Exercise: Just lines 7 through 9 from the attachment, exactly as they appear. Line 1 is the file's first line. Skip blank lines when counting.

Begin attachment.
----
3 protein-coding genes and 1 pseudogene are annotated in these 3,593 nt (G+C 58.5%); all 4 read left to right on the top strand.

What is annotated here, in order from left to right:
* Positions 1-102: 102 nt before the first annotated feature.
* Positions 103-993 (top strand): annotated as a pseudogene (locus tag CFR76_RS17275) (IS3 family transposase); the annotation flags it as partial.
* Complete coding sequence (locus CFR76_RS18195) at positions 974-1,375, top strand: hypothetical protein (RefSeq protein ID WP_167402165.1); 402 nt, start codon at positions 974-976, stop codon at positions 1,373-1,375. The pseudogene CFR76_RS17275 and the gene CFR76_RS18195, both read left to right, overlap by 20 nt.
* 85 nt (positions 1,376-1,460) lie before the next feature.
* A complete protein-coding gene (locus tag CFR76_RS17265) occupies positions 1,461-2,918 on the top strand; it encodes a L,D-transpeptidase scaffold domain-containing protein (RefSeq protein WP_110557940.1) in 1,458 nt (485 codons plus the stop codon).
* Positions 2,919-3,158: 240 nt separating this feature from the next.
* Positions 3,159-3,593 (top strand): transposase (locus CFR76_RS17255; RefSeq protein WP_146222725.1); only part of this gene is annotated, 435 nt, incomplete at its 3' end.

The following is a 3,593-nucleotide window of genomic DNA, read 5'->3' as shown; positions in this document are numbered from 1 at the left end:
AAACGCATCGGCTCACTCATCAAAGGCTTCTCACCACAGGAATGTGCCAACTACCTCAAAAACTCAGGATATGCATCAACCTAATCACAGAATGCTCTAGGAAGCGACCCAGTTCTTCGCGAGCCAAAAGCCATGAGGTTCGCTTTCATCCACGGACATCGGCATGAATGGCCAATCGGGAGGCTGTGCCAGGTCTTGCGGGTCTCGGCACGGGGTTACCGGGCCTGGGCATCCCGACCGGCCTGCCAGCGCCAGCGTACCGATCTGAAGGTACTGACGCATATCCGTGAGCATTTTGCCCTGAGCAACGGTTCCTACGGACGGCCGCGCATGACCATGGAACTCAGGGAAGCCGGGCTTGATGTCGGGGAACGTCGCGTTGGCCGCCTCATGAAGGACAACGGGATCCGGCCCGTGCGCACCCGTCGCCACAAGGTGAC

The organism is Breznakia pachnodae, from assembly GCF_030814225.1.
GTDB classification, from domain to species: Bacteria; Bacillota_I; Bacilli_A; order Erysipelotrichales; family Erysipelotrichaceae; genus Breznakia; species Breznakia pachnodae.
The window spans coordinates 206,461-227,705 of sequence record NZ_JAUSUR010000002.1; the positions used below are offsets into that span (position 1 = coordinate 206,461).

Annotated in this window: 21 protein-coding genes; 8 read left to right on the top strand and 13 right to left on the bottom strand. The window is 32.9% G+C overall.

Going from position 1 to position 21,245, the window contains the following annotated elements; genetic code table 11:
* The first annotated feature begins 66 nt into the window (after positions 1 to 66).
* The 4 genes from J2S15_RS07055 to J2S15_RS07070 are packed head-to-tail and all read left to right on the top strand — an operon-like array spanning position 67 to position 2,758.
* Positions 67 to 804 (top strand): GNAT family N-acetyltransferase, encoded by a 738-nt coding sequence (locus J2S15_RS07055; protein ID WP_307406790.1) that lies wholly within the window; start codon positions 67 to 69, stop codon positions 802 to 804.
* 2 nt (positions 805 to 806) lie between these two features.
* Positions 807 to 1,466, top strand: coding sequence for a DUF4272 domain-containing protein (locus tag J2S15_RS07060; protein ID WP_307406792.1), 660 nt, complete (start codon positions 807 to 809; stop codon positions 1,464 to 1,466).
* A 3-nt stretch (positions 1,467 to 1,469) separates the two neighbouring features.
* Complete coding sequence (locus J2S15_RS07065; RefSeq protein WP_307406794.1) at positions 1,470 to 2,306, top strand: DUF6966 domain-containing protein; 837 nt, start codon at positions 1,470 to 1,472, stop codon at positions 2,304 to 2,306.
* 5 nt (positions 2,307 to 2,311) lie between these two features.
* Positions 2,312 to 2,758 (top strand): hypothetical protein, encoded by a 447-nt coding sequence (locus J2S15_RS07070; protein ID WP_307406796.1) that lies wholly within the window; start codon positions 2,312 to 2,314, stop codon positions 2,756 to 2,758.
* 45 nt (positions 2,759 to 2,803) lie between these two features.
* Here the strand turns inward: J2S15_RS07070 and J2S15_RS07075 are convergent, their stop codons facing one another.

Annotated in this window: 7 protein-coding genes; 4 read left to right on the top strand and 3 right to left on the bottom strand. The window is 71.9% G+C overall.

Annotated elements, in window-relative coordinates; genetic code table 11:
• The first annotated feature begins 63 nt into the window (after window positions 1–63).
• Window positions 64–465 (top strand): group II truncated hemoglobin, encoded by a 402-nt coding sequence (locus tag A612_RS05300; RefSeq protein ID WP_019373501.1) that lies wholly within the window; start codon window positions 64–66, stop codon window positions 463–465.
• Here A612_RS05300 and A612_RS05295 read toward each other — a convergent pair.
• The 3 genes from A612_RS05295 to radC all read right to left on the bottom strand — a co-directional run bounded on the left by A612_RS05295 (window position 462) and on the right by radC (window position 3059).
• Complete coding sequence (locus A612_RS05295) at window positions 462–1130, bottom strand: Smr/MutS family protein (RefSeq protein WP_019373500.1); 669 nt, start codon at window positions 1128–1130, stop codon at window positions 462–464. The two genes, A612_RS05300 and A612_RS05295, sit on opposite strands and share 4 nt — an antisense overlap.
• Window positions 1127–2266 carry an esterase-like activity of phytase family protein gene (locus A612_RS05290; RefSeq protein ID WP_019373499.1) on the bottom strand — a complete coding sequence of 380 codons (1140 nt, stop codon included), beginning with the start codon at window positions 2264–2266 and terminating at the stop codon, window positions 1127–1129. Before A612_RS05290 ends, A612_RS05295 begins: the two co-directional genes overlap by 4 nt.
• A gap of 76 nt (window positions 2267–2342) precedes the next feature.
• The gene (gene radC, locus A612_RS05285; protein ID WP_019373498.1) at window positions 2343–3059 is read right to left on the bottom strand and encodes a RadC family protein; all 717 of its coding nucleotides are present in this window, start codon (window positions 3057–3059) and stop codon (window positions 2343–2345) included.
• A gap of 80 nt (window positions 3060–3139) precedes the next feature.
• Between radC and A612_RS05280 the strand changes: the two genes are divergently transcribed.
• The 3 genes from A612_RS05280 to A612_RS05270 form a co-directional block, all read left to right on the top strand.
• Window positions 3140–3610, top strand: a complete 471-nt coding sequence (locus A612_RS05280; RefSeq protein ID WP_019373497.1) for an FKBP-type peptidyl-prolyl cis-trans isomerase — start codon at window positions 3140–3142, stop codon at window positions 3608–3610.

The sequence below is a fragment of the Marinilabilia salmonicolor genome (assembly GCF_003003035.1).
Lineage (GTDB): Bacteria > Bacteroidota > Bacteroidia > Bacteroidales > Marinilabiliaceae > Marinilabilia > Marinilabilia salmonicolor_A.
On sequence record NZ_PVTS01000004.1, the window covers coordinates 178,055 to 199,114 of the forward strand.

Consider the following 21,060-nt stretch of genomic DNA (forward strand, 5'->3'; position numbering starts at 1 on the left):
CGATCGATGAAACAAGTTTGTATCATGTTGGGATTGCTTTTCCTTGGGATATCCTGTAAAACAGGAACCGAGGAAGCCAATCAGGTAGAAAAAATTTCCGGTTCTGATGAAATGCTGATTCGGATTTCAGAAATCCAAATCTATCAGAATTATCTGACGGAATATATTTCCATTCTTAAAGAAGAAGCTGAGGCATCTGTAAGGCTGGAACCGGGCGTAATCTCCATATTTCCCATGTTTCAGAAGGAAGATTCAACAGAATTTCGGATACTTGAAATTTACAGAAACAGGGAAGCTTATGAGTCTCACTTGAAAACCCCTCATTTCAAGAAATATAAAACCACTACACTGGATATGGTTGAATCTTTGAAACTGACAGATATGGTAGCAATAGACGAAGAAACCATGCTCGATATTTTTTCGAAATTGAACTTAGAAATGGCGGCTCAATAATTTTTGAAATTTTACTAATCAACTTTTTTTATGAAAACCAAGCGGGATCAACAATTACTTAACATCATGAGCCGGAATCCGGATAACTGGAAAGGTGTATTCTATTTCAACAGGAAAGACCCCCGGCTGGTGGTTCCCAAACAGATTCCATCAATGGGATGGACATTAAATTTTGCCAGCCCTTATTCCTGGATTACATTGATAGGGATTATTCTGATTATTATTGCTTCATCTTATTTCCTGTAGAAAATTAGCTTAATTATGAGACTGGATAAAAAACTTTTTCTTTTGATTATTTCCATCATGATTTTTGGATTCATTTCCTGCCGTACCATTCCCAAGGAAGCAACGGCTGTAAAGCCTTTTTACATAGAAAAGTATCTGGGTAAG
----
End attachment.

* A complete protein-coding gene (locus tag CFR76_RS17265) occupies positions 1,461-2,918 on the top strand; it encodes a L,D-transpeptidase scaffold domain-containing protein (RefSeq protein WP_110557940.1) in 1,458 nt (485 codons plus the stop codon).
* Positions 2,919-3,158: 240 nt separating this feature from the next.
* Positions 3,159-3,593 (top strand): transposase (locus CFR76_RS17255; RefSeq protein WP_146222725.1); only part of this gene is annotated, 435 nt, incomplete at its 3' end.